The advantages of the Laparoscopic approach include:

Reduced post-operative pain
Shorter hospital stay
Fewer wound complications
Faster return to work
Improved cosmesis

Obesity and Bariatric Surgery

Who Should Be Considered for Bariatric Surgery?

The following guidelines for selecting patients for obesity surgery were established by the National Institute of Health (USA):

Patients with a Body Mass Index (BMI) of ≥ 40 kg/m² or BMI ≥ 35 kg/m² with at least one obesity-related condition (diabetes, hypertension, dyslipidemia, sleep apnea, etc.).

This BMI cutoff is reduced by 2.5 kg/m² in Asian populations. Those below this BMI may also benefit from these operations as a metabolic procedure to treat uncontrolled associated medical problems which include hypertension (high blood pressure), diabetes (too much sugar in the blood), heart disease, breathing problems or lung disease, sleep apnea (snoring), and arthritis, just to name a few.

The patient should have attempted weight reduction using other treatment methods without success. They should have an objectively measurable complication (physical, psychological, social, or economic) that might benefit from weight reduction.

The patient should understand the full importance of the proposed surgical procedure including suspected risks and complications and should be willing to be observed and followed by a medical professional for many years.

What Preparation Is Required?

A thorough medical evaluation along with supplemental diagnostic tests including a nutritional evaluation may be necessary.

A psychiatric or psychological evaluation may be required to determine the patient’s habits and ability to adjust to changes after the operation.

Consultation from specialists, such as a cardiologist, pulmonologist, gastroenterologist or endocrinologist may be needed depending on specific medical conditions. Modifications in the diet, physical activity and medications may be necessary before surgery.

What are the Expected Results after Surgery?

Weight loss

The success rate for weight loss surgery is reported as being good to excellent. Most reports show a 50% or greater excess weight loss after one year. Weight loss generally continues for all the procedures for 18-24 months after surgery. Some weight gain may occur about two to five years after surgery.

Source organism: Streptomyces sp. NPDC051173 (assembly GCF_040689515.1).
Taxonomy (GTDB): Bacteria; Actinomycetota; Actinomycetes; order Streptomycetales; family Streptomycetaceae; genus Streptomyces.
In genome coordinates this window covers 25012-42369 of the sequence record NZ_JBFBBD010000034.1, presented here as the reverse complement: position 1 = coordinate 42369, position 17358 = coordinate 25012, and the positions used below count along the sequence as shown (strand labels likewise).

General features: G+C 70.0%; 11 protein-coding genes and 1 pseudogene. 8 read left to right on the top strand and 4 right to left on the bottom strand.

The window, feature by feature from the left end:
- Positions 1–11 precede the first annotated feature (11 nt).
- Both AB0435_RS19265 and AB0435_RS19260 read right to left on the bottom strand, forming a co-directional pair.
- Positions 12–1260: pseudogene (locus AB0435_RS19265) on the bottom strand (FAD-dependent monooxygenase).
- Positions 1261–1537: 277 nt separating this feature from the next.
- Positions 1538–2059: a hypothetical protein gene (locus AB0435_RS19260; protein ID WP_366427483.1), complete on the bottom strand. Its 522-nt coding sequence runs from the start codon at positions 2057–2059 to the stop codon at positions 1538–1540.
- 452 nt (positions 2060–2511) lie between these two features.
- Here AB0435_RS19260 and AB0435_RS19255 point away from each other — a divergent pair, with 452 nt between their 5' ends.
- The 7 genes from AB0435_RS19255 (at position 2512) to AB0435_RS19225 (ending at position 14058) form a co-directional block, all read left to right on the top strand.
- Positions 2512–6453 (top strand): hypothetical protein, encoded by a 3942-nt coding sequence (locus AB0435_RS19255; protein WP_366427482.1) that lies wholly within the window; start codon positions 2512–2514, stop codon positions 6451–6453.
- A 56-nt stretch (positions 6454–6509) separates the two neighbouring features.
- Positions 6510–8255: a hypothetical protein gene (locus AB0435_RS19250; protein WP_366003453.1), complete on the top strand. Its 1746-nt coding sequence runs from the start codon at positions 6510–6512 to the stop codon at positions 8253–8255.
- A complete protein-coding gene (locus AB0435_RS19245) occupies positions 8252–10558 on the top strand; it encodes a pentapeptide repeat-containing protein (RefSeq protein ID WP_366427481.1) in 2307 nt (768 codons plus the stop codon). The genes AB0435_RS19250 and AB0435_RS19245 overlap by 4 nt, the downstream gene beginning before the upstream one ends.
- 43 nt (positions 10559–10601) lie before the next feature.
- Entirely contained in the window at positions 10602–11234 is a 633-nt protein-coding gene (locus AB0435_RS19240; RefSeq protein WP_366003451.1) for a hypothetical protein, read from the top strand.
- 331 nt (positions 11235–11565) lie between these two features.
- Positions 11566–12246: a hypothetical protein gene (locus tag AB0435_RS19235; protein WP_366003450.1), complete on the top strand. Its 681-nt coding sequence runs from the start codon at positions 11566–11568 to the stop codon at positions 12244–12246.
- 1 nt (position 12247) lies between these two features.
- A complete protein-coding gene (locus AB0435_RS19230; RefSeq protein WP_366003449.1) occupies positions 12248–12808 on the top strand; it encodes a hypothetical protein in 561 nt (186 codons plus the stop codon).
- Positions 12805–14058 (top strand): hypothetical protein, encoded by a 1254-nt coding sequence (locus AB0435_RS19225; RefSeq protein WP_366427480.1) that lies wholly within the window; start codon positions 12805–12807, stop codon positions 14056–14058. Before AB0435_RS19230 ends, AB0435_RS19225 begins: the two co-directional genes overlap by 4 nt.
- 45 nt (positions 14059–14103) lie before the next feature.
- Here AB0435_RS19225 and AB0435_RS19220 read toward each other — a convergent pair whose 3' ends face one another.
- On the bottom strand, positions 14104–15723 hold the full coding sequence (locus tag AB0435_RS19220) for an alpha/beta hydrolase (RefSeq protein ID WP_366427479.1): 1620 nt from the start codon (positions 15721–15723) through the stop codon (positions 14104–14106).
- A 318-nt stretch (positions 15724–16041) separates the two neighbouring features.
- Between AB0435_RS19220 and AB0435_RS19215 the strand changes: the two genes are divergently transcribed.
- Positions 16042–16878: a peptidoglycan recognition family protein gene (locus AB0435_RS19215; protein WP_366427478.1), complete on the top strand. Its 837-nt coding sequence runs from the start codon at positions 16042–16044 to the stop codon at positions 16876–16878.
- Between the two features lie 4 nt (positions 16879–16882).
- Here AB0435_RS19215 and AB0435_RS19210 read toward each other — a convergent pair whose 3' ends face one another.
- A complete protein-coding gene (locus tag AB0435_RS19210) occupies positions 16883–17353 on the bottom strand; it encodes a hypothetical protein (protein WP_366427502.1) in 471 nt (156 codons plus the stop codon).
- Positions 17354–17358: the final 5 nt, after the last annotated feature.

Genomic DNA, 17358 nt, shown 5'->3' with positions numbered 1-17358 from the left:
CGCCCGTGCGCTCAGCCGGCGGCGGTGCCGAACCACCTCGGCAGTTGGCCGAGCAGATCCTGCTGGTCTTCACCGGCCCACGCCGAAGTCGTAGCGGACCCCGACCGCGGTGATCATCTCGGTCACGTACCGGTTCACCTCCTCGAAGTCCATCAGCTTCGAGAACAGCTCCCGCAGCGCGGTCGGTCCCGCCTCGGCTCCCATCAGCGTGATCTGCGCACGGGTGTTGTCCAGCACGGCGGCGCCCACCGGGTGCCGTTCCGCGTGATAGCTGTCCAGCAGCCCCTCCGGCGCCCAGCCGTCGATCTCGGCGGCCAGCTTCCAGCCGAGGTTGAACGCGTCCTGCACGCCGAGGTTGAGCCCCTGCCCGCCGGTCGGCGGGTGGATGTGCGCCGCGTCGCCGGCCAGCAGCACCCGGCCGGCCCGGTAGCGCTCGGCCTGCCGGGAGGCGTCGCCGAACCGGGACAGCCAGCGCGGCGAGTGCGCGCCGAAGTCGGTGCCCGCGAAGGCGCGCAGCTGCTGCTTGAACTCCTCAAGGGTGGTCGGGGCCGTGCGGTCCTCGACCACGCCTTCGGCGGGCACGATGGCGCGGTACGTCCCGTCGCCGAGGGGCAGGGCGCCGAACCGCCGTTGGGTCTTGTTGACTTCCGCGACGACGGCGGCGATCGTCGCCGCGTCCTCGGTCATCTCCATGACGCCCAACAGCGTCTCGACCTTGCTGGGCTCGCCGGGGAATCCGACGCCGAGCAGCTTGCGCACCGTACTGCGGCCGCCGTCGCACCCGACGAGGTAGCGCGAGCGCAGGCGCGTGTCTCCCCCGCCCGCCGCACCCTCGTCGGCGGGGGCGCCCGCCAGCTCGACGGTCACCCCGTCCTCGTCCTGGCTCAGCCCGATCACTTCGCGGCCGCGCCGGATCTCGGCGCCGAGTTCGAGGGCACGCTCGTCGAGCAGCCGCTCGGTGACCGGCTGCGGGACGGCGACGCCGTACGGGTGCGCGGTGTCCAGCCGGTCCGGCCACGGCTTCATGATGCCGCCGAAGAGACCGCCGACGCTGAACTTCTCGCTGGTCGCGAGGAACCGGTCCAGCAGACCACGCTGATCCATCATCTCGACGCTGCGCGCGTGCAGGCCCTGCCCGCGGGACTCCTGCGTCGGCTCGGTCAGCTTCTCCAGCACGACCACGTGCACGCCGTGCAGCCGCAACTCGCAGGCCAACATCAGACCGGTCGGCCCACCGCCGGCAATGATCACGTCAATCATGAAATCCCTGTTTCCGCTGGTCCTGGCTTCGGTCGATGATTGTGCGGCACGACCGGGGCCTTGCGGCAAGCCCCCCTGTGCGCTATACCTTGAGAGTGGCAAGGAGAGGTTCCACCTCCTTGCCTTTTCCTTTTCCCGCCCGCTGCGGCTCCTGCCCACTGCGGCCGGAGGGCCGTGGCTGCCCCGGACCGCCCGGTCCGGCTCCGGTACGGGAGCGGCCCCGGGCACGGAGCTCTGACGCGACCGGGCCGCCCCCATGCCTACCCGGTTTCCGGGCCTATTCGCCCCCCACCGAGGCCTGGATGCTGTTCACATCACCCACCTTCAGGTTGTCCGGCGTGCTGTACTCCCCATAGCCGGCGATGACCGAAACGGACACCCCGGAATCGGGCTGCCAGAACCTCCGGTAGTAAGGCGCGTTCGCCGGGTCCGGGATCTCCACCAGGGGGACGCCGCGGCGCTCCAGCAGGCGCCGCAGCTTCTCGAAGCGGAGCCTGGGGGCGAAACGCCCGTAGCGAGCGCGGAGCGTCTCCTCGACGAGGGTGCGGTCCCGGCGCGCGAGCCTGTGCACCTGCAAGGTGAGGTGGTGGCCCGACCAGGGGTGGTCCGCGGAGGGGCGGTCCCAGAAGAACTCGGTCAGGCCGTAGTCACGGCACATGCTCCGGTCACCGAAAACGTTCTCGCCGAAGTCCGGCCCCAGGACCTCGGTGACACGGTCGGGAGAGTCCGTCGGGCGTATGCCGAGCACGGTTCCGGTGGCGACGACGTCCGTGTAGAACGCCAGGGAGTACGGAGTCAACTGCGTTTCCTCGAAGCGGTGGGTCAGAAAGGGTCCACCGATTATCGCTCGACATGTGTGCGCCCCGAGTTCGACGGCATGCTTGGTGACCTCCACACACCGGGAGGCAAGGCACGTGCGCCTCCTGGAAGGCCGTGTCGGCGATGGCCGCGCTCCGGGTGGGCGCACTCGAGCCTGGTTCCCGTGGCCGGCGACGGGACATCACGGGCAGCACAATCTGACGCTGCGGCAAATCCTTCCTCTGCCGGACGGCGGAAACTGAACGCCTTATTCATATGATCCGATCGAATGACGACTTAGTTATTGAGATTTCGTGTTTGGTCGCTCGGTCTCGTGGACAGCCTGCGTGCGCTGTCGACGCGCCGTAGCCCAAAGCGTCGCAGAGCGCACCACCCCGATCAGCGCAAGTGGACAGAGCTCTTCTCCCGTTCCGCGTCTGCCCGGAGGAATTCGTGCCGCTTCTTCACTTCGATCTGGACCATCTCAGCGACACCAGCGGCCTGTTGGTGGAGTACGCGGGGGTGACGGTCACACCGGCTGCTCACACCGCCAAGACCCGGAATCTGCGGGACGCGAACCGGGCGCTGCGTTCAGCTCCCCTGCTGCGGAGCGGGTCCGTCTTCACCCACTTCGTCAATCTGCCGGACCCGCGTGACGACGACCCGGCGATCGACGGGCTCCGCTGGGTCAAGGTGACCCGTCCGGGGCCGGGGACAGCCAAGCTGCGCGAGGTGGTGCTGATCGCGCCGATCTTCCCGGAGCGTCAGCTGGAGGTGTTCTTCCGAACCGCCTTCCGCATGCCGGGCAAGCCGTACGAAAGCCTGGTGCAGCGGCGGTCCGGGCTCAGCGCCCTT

Associated medical conditions

Surgery has been reported to improve conditions such as sleep apnea, diabetes, high blood pressure, high cholesterol and even fertility. Many patients report an improvement in mood and other psychosocial aspects including physical activities and self esteem.

What Complications Can Occur?

Although bariatric surgery is considered safe, and while all preventive care is taken, some complications may occur as with any major operation. However, the risk of these complications is low when weighed with the potential health benefits for the patient.

After Bariatric Surgery

After the operation, it is important to follow instructions carefully. Although many people feel better in just a few days, remember that the body needs time to heal and recover. Most patients get back to normal light activities in one to two weeks. A dietician monitored diet, along with supplements if needed, has to be followed for the duration of the treatment. Regular exercise, quitting addictions like smoking, alcohol and junk foods are some of the lifestyle changes that will ensure long term success.

Dr Shafy Ali Khan, the author, is a Consultant and Co-ordinator, General and Minimal Invasive Surgery, at KIMSHealth.

By Manoj